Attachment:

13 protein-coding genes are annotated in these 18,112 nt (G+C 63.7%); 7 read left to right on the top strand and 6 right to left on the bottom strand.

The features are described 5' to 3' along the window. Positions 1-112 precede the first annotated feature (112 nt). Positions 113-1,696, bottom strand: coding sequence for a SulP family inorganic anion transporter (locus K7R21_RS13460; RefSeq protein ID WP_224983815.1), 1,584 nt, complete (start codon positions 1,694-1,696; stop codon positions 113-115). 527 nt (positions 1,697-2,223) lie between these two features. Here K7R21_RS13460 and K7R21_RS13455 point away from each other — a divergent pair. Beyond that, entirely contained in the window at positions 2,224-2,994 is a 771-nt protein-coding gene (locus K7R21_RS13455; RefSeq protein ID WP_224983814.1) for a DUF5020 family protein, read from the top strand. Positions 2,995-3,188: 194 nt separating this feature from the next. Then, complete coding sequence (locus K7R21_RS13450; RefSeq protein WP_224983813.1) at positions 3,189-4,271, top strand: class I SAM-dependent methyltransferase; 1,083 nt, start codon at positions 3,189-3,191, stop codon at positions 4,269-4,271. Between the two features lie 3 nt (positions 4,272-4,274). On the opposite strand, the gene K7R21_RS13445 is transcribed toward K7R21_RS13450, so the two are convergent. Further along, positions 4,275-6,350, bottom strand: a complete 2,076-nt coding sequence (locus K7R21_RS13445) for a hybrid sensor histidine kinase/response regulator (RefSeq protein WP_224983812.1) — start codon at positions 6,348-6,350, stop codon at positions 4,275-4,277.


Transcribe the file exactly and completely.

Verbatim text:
13 protein-coding genes are annotated in these 18,112 nt (G+C 63.7%); 7 read left to right on the top strand and 6 right to left on the bottom strand.

The features are described 5' to 3' along the window. Positions 1-112 precede the first annotated feature (112 nt). Positions 113-1,696, bottom strand: coding sequence for a SulP family inorganic anion transporter (locus K7R21_RS13460; RefSeq protein ID WP_224983815.1), 1,584 nt, complete (start codon positions 1,694-1,696; stop codon positions 113-115). 527 nt (positions 1,697-2,223) lie between these two features. Here K7R21_RS13460 and K7R21_RS13455 point away from each other — a divergent pair. Beyond that, entirely contained in the window at positions 2,224-2,994 is a 771-nt protein-coding gene (locus K7R21_RS13455; RefSeq protein ID WP_224983814.1) for a DUF5020 family protein, read from the top strand. Positions 2,995-3,188: 194 nt separating this feature from the next. Then, complete coding sequence (locus K7R21_RS13450; RefSeq protein WP_224983813.1) at positions 3,189-4,271, top strand: class I SAM-dependent methyltransferase; 1,083 nt, start codon at positions 3,189-3,191, stop codon at positions 4,269-4,271. Between the two features lie 3 nt (positions 4,272-4,274). On the opposite strand, the gene K7R21_RS13445 is transcribed toward K7R21_RS13450, so the two are convergent. Further along, positions 4,275-6,350, bottom strand: a complete 2,076-nt coding sequence (locus K7R21_RS13445) for a hybrid sensor histidine kinase/response regulator (RefSeq protein WP_224983812.1) — start codon at positions 6,348-6,350, stop codon at positions 4,275-4,277.